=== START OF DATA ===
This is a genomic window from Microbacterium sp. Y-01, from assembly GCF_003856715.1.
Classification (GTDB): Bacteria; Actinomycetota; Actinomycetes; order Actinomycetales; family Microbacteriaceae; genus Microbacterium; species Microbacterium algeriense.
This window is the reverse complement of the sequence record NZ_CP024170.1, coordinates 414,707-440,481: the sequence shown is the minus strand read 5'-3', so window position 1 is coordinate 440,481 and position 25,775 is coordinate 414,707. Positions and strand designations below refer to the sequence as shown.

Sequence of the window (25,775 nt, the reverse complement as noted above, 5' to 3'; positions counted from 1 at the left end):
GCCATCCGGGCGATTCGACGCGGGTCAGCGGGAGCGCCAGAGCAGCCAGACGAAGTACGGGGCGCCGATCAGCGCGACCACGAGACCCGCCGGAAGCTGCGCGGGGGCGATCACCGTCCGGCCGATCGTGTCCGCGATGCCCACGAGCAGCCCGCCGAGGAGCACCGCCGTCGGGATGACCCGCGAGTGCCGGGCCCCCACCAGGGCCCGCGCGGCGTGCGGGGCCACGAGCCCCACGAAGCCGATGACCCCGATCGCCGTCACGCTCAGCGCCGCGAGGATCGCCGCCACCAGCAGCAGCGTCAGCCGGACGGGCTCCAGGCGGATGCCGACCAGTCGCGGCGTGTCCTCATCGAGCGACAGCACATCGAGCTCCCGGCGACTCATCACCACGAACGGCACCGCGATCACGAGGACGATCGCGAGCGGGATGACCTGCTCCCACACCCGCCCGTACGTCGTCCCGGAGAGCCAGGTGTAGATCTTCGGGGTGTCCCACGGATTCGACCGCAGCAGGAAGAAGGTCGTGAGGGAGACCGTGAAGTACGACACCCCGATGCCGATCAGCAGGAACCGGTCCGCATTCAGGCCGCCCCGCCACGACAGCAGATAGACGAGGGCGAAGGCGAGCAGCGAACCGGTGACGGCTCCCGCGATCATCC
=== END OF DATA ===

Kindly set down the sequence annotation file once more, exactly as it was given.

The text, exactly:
This is a genomic window from Microbacterium sp. Y-01, from assembly GCF_003856715.1.
Classification (GTDB): Bacteria; Actinomycetota; Actinomycetes; order Actinomycetales; family Microbacteriaceae; genus Microbacterium; species Microbacterium algeriense.
This window is the reverse complement of the sequence record NZ_CP024170.1, coordinates 414,707-440,481: the sequence shown is the minus strand read 5'-3', so window position 1 is coordinate 440,481 and position 25,775 is coordinate 414,707. Positions and strand designations below refer to the sequence as shown.

Sequence of the window (25,775 nt, the reverse complement as noted above, 5' to 3'; positions counted from 1 at the left end):
GCCATCCGGGCGATTCGACGCGGGTCAGCGGGAGCGCCAGAGCAGCCAGACGAAGTACGGGGCGCCGATCAGCGCGACCACGAGACCCGCCGGAAGCTGCGCGGGGGCGATCACCGTCCGGCCGATCGTGTCCGCGATGCCCACGAGCAGCCCGCCGAGGAGCACCGCCGTCGGGATGACCCGCGAGTGCCGGGCCCCCACCAGGGCCCGCGCGGCGTGCGGGGCCACGAGCCCCACGAAGCCGATGACCCCGATCGCCGTCACGCTCAGCGCCGCGAGGATCGCCGCCACCAGCAGCAGCGTCAGCCGGACGGGCTCCAGGCGGATGCCGACCAGTCGCGGCGTGTCCTCATCGAGCGACAGCACATCGAGCTCCCGGCGACTCATCACCACGAACGGCACCGCGATCACGAGGACGATCGCGAGCGGGATGACCTGCTCCCACACCCGCCCGTACGTCGTCCCGGAGAGCCAGGTGTAGATCTTCGGGGTGTCCCACGGATTCGACCGCAGCAGGAAGAAGGTCGTGAGGGAGACCGTGAAGTACGACACCCCGATGCCGATCAGCAGGAACCGGTCCGCATTCAGGCCGCCCCGCCACGACAGCAGATAGACGAGGGCGAAGGCGAGCAGCGAACCGGTGACGGCTCCCGCGATCATCC